4. Don’t go Grizwold: I confess I cringed when I heard a friend of mine say her husband had decided he’s “going Grizwold” this year. The reference is to that very funny movie Christmas Vacation starring Chevy Chase where he covers his house in lights in pursuit of “the best Christmas ever” and is met with a very stressful holiday. I believe it is best for parents and children to keep it simple. Decorations need not be the brightest and most expensive. Gifts need not be voluminous and bank breaking. Consider that it is the quality of time a family has together rather than how big and bright the holiday looks from the outside.
5. Eat at the table: Make a commitment to eat as many of your meals together as a family at the table. If all family members are not present, you can still take your meals at the table. Eat off of a dish, light a candle, take a breath, say a prayer of thanks or just take a moment to look at your food, savor and eat slowly. Let mealtime be a time of coming together whether with your family or just by yourself. Take time to taste your food, chew slowly and focus on being in the moment.
6. Observe simple rituals: If you don’t already have family rituals, the holidays are a good time to begin. Regardless of your religion, there is always room for a candle to be lit as a way of observing what you believe – even if you aren’t religious at all. Light a candle, read a famous holiday story out loud in front of the fire, make a holiday pie together, sing songs together, watch It’s a Wonderful Life or Rudolph or some other special movie reserved just for the holidays. Children gain a sense of belonging and comfort in having certain rituals that they can count on each year.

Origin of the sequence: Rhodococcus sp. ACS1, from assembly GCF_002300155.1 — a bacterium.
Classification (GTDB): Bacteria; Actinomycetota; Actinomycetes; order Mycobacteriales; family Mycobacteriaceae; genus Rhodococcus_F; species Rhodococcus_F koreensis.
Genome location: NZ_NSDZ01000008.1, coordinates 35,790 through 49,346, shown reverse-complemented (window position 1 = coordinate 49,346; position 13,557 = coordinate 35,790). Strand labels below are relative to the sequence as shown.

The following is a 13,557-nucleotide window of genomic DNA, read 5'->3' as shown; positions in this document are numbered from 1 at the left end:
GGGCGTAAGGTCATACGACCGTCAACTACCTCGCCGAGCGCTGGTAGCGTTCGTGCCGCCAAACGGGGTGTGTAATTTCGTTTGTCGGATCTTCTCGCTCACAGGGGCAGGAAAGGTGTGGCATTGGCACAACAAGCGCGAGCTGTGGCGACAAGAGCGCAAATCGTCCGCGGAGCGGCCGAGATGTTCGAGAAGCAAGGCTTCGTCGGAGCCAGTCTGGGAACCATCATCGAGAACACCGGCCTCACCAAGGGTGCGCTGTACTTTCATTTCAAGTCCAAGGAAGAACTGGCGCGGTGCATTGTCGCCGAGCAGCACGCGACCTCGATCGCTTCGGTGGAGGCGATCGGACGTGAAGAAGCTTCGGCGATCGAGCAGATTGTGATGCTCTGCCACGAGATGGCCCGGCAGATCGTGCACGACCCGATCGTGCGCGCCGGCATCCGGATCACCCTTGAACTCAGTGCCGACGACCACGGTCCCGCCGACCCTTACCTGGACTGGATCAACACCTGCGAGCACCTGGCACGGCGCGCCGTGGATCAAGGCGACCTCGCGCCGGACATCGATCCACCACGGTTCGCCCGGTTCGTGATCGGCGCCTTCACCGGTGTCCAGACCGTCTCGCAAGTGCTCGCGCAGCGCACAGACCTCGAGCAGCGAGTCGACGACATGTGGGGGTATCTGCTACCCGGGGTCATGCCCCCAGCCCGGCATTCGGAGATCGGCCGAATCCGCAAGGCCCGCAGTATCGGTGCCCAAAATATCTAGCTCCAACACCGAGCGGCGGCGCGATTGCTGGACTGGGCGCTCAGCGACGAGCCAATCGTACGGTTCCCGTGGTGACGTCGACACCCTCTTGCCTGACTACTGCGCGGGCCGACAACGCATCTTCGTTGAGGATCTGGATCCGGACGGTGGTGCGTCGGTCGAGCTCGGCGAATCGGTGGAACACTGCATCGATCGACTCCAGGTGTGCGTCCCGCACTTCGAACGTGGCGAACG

7. Carve out time for silence: Observe silence a little bit every day. Well, more than just a little bit. Commit to 20 to 30 minutes a day. Turn off the TV, turn off your phone, shut down your computer and find a comfortable chair or seat on the floor. See if you can just sit and just notice the natural flow of your breath and the silence of the house (or car, or office). You might choose after the children are asleep or during your commute to work in the morning. If you are not driving, close your eyes and see if you can settle your mind by simply observing the rhythm of your breath. Listen to the silence outside of you. It’s golden.